Artificial Inoculation of AM Fungi Improves Nutrient Uptake Efficiency in Salt Stressed Pea (Pissum Sativum L) Plants

Eriola Meça, Glenda Sallaku, Astrit Balliu


The study aimed to investigate the effects of commercially available AMF inoculate (Glomussp. mixture) on the growth and the nutrient acquisition of field pea (Pissum sativumL) plants. Inoculated (AMF+) and non-inoculated (AMF-) pea plants were subjected to two levels of salinity by the addition of sodium chlorate into the tap water (0 and 50mM NaCl). Several times during the growing cycle, in randomly selected plants the morphology of root system was analyzed and the dry matter of roots and the aboveground biomass were individually measured. Furthermore, plant tissue samples were analyzed regarding N, P and K concentration and the total uptake and specific absorption rate of these elements (SARN, SARP, SARK) per unit of root length, root surface area and root volume were calculated. Saline irrigation water strongly diminished the growth of pea plants and strongly reduced the absorption capacity of their root system. The inoculation of AM fungi in the growing substrate contributed to the increase of plant biomass and alleviation of the salinity stress by improving the specific absorption rate of main nutrient elements by the root system.  Therefore, the artificial inoculation of AM fungi could be considered as an effective alternative to improve growth of pea plants under saline irrigation water conditions.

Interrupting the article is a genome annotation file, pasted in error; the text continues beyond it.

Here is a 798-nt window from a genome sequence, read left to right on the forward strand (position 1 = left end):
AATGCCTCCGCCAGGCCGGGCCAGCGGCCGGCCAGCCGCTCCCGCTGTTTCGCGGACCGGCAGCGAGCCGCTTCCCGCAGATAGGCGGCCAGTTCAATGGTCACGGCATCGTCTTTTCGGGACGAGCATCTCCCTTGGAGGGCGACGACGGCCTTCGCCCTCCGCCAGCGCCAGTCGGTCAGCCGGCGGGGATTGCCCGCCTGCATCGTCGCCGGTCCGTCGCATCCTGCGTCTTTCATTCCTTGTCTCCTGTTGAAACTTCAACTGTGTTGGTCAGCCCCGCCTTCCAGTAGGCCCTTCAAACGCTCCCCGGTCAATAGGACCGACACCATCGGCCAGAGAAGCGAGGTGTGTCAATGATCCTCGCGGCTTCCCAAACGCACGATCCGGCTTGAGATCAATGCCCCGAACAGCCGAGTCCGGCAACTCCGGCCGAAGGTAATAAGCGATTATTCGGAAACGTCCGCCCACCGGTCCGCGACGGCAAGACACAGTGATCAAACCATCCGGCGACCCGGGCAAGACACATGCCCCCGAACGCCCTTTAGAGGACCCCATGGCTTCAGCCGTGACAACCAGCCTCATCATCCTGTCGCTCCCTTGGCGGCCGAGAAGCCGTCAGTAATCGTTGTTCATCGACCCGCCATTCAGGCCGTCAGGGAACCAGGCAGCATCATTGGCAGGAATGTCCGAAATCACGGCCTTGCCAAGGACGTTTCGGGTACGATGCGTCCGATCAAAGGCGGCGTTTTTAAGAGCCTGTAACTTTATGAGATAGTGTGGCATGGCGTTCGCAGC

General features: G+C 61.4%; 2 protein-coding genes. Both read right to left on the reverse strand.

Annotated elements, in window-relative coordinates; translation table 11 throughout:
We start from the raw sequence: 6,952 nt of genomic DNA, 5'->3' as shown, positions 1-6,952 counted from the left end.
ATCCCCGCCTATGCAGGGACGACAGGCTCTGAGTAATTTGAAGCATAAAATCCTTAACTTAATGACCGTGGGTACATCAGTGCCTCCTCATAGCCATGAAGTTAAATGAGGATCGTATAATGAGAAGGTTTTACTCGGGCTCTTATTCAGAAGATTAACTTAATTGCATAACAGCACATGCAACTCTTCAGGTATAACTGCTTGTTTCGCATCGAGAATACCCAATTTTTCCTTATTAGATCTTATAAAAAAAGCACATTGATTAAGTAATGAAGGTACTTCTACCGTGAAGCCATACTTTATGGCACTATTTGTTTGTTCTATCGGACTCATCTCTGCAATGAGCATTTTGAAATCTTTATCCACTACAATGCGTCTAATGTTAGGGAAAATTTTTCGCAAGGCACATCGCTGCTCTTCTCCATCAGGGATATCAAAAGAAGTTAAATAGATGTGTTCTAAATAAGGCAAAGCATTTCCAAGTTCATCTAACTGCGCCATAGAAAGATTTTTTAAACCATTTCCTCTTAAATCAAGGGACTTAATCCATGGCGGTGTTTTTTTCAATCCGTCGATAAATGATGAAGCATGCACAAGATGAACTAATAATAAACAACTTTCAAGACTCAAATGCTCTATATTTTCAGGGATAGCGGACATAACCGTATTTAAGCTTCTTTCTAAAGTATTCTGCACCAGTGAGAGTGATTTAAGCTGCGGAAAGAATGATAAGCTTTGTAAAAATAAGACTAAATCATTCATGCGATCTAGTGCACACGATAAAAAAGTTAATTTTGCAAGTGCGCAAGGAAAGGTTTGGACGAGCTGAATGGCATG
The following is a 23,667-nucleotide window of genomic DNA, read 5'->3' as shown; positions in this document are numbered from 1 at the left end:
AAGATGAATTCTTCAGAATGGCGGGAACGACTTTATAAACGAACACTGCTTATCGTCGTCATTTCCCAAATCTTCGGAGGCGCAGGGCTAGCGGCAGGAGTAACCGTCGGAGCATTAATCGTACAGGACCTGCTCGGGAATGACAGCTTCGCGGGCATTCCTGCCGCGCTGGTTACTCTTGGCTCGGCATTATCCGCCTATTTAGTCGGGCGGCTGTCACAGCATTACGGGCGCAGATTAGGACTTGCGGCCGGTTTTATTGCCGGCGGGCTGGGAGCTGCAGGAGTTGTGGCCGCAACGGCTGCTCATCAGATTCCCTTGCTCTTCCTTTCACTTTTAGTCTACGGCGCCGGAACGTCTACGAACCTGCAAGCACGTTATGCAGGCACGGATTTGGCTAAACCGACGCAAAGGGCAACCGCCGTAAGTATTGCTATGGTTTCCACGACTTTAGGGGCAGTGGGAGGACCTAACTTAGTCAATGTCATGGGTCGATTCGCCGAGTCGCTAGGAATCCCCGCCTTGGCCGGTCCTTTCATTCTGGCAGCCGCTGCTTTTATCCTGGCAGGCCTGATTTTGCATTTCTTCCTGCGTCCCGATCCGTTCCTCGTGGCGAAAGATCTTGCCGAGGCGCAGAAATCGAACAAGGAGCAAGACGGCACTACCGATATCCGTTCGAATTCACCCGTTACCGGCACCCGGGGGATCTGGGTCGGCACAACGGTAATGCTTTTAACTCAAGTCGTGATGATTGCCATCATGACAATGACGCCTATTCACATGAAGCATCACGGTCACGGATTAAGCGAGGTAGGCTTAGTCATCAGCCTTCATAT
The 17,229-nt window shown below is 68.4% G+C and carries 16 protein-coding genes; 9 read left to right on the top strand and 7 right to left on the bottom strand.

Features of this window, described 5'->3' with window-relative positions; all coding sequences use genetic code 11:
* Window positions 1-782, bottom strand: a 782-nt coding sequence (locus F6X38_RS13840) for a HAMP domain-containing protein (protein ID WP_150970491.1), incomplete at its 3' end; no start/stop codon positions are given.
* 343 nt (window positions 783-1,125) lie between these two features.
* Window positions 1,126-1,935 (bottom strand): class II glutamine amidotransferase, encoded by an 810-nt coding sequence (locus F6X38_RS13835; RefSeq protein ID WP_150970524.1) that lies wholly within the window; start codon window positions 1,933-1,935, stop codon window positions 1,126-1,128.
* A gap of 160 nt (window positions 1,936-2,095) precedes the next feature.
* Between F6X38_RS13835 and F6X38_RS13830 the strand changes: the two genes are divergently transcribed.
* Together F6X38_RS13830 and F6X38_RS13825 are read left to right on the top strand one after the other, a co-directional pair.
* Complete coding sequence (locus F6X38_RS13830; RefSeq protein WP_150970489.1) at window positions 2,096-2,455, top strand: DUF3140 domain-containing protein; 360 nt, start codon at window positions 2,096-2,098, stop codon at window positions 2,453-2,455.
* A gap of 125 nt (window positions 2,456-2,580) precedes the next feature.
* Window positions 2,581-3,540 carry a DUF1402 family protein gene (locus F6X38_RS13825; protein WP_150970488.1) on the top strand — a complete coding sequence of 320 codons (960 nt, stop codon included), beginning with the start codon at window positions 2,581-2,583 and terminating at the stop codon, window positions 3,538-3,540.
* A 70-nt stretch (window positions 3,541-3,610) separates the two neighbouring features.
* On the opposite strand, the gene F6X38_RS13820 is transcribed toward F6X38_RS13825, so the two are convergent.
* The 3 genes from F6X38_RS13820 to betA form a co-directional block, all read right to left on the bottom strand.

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Copyright (c) 2016 Eriola Meça, Glenda Sallaku, Astrit Balliu

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Journal of Agricultural Studies   ISSN 2166-0379


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